Jagr has 646 goals and 1,599 points in 17 NHL seasons, including 11 with Pittsburgh. He signed a one-year, free-agent deal for $3.3 million with the Flyers.
"I didn't come here for the money just to impress myself," Jagr said. "I'm not saying I am going to be dominating. I'm not saying I'm going to be good. I can promise you I will do all the right things to play."
In a long media session, Jagr was introspective and sensitive - he was teary-eyed as he talked about the friends he lost in the Russian plane crash last week. He was also funny, saying he would not go back to growing his hair long.
"Scott Hartnell would be jealous," he said with a smile.
General manager Paul Holmgren said he thought Jagr could produce 45 to 65 points.
At Saturday's practice, Jagr skated on a line with center Claude Giroux (23 years old) and left winger James van Riemsdyk (22). The latter two players' combined age (45) is just six years older than Jagr's.
"When I was a kid I looked up to him as obviously one of the best young players to ever play, so anytime you have a guy like that on your line it's pretty exciting," Giroux said.
Winger Jakub Voracek, another new Flyer, also idolized Jagr. He grew up in the same town as Jagr - Kladno, in the Czech Republic.
The Jagr-worship aside, the 6-foot-2, 240-pound right winger should bolster a power play that was 19th out of 30 teams with a 16.6 percent success rate last season. He will bring his wily experience to whichever line he ends up on.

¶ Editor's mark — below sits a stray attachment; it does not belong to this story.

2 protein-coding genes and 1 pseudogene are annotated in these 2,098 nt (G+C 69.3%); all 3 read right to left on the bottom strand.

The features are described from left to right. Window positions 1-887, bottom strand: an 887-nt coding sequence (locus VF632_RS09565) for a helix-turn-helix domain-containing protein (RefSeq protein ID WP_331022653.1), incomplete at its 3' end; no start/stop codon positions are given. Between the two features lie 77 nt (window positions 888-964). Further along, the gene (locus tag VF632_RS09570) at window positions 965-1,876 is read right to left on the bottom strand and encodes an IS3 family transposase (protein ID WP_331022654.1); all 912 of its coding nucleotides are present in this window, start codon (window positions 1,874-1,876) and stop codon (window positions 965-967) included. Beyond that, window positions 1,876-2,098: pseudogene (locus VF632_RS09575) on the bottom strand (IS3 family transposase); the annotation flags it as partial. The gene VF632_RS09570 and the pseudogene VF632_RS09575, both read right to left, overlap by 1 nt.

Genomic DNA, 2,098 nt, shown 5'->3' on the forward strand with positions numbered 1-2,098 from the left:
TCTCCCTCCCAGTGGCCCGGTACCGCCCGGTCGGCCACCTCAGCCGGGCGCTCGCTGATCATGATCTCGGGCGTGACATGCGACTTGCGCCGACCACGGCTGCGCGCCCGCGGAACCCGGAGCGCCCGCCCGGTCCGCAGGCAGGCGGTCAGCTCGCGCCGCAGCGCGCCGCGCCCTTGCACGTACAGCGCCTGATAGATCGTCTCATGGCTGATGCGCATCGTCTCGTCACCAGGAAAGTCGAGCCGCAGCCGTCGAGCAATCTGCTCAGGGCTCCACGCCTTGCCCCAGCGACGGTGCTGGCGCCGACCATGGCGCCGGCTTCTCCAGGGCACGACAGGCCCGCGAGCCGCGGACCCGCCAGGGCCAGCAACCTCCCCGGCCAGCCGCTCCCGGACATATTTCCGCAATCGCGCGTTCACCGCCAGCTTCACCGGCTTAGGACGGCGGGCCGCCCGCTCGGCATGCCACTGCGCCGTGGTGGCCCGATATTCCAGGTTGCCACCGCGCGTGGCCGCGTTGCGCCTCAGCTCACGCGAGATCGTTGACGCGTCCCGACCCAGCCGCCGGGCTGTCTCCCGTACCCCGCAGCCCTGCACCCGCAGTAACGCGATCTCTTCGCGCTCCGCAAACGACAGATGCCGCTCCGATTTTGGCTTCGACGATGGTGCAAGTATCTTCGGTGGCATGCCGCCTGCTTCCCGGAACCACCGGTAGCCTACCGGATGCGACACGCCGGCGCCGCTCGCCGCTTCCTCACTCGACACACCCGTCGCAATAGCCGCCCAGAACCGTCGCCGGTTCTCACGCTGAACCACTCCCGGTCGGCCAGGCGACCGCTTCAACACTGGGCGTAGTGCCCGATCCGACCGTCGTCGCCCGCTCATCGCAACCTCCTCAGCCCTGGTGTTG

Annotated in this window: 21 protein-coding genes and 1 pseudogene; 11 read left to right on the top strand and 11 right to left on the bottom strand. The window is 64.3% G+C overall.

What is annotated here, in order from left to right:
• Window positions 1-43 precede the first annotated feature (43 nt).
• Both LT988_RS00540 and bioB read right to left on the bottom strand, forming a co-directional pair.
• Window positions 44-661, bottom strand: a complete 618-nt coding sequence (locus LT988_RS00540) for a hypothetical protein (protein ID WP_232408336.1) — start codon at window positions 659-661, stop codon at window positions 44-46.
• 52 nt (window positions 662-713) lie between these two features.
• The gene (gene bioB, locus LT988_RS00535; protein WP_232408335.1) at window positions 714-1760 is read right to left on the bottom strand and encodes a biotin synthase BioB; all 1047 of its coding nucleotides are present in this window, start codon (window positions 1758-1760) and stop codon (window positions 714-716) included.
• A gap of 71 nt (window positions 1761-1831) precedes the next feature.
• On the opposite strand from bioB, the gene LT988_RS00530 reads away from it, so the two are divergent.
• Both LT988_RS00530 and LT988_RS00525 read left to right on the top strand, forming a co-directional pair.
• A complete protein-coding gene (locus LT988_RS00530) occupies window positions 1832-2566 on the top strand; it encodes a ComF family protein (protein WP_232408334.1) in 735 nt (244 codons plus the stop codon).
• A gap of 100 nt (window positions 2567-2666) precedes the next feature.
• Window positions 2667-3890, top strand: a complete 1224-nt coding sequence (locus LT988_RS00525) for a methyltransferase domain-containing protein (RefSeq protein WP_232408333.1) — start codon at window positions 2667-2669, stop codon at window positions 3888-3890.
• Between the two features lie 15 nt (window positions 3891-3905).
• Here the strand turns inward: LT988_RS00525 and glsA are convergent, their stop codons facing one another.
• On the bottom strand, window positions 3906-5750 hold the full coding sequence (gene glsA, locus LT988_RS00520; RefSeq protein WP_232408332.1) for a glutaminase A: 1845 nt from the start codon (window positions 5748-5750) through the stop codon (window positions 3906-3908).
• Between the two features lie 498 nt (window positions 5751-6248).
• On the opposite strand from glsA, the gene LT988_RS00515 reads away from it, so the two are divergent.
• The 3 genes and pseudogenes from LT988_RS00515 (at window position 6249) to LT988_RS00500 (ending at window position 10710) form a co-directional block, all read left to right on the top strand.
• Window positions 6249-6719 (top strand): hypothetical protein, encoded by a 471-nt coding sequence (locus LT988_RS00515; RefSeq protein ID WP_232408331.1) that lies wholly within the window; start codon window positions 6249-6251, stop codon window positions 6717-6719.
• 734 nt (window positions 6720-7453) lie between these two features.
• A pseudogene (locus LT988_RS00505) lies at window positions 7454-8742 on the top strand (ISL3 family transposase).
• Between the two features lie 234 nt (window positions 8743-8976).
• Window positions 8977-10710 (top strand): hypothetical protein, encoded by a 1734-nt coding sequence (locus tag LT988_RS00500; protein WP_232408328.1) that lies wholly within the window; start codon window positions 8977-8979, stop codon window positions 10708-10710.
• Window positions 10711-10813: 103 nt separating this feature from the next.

In turn, "the enthusiasm that goes through young guys for the game will rub off on Jaromir a little bit, too," Holmgren said. "When we talked in the summer about coming here, that was one of the things we tried to push - that we had a lot of young forwards and maybe there'll be a little give and take. . . . Hopefully, one hand washes the other."
"He's come back with a great attitude," coach Peter Laviolette said. "He wants to be part of this."
Jagr said he didn't mean to offend anyone in Pittsburgh when he bypassed the Penguins and signed with their bitter intrastate rivals.
In Pittsburgh, Jagr has become Public Enemy No. 1. New Flyer Max Talbot, another former Penguin, kidded with Jagr about it the other day.
"I told him I was kind of glad he didn't sign in Pittsburgh because he got the heat more than me," Talbot said with a grin.
Camp notes. Saturday's other main lines were: Danny Briere centering Hartnell and Voracek; Michael Nylander, who had success playing alongside Jagr with the Rangers and Washington, centering Talbot and Wayne Simmonds; and Blair Betts centering Jody Shelley and Andreas Nodl.
Don't read much into the lines, Laviolette said, because they will be altered repeatedly during camp. He added it's not a lock that Briere and Hartnell will remain together. A year ago, Briere, Hartnell, and Ville Leino formed the Flyers' top unit.
Breakaways. Sixty-six players are fighting for 23 jobs. . . . Holmgren was impressed with defenseman Matt Walker, who is much slimmer (and healthier) than last year. Walker is among the players battling for the sixth defensive spot. "I thought he looked outstanding today," Holmgren said. "He spent his own money and went to Vancouver and hired a trainer and worked one on one. He looks lean."
Contact staff writer Sam Carchidi at firstname.lastname@example.org or @BroadStBull on Twitter.